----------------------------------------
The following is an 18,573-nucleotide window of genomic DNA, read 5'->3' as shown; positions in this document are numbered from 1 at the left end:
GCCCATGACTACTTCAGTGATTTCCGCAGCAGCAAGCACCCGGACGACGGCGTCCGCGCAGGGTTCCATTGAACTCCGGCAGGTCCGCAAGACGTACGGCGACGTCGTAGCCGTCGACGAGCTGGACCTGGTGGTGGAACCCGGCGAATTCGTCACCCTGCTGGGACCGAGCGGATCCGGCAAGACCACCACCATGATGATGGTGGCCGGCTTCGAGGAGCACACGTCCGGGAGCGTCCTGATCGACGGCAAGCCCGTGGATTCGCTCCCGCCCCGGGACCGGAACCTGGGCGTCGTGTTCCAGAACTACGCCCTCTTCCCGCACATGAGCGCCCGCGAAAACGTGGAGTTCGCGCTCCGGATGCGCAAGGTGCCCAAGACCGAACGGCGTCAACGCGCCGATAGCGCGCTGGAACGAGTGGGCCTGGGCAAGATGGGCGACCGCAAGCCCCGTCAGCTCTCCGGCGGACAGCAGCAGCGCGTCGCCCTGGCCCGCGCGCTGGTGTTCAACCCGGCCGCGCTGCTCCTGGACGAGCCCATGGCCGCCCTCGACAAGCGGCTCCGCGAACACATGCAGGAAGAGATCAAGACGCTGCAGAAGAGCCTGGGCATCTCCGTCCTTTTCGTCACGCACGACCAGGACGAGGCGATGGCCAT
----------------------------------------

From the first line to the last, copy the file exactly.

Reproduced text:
The following is an 18,573-nucleotide window of genomic DNA, read 5'->3' as shown; positions in this document are numbered from 1 at the left end:
GCCCATGACTACTTCAGTGATTTCCGCAGCAGCAAGCACCCGGACGACGGCGTCCGCGCAGGGTTCCATTGAACTCCGGCAGGTCCGCAAGACGTACGGCGACGTCGTAGCCGTCGACGAGCTGGACCTGGTGGTGGAACCCGGCGAATTCGTCACCCTGCTGGGACCGAGCGGATCCGGCAAGACCACCACCATGATGATGGTGGCCGGCTTCGAGGAGCACACGTCCGGGAGCGTCCTGATCGACGGCAAGCCCGTGGATTCGCTCCCGCCCCGGGACCGGAACCTGGGCGTCGTGTTCCAGAACTACGCCCTCTTCCCGCACATGAGCGCCCGCGAAAACGTGGAGTTCGCGCTCCGGATGCGCAAGGTGCCCAAGACCGAACGGCGTCAACGCGCCGATAGCGCGCTGGAACGAGTGGGCCTGGGCAAGATGGGCGACCGCAAGCCCCGTCAGCTCTCCGGCGGACAGCAGCAGCGCGTCGCCCTGGCCCGCGCGCTGGTGTTCAACCCGGCCGCGCTGCTCCTGGACGAGCCCATGGCCGCCCTCGACAAGCGGCTCCGCGAACACATGCAGGAAGAGATCAAGACGCTGCAGAAGAGCCTGGGCATCTCCGTCCTTTTCGTCACGCACGACCAGGACGAGGCGATGGCCAT